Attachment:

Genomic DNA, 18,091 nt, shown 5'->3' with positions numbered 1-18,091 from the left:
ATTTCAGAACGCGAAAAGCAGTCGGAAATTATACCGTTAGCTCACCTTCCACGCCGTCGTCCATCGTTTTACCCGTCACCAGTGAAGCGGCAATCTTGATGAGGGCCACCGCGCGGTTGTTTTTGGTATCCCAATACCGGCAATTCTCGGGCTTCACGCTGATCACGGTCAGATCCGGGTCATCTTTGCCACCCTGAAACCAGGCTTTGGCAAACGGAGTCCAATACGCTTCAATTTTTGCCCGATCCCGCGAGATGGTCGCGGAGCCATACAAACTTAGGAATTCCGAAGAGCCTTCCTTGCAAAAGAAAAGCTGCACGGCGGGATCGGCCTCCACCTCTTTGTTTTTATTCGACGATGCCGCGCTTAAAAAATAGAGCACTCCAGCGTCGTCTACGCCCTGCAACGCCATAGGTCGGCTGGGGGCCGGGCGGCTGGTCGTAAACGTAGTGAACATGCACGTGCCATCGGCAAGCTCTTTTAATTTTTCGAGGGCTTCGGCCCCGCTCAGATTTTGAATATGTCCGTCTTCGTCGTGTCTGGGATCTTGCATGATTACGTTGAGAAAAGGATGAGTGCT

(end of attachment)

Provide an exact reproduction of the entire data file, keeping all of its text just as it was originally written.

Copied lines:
Genomic DNA, 18,091 nt, shown 5'->3' with positions numbered 1-18,091 from the left:
ATTTCAGAACGCGAAAAGCAGTCGGAAATTATACCGTTAGCTCACCTTCCACGCCGTCGTCCATCGTTTTACCCGTCACCAGTGAAGCGGCAATCTTGATGAGGGCCACCGCGCGGTTGTTTTTGGTATCCCAATACCGGCAATTCTCGGGCTTCACGCTGATCACGGTCAGATCCGGGTCATCTTTGCCACCCTGAAACCAGGCTTTGGCAAACGGAGTCCAATACGCTTCAATTTTTGCCCGATCCCGCGAGATGGTCGCGGAGCCATACAAACTTAGGAATTCCGAAGAGCCTTCCTTGCAAAAGAAAAGCTGCACGGCGGGATCGGCCTCCACCTCTTTGTTTTTATTCGACGATGCCGCGCTTAAAAAATAGAGCACTCCAGCGTCGTCTACGCCCTGCAACGCCATAGGTCGGCTGGGGGCCGGGCGGCTGGTCGTAAACGTAGTGAACATGCACGTGCCATCGGCAAGCTCTTTTAATTTTTCGAGGGCTTCGGCCCCGCTCAGATTTTGAATATGTCCGTCTTCGTCGTGTCTGGGATCTTGCATGATTACGTTGAGAAAAGGATGAGTGCT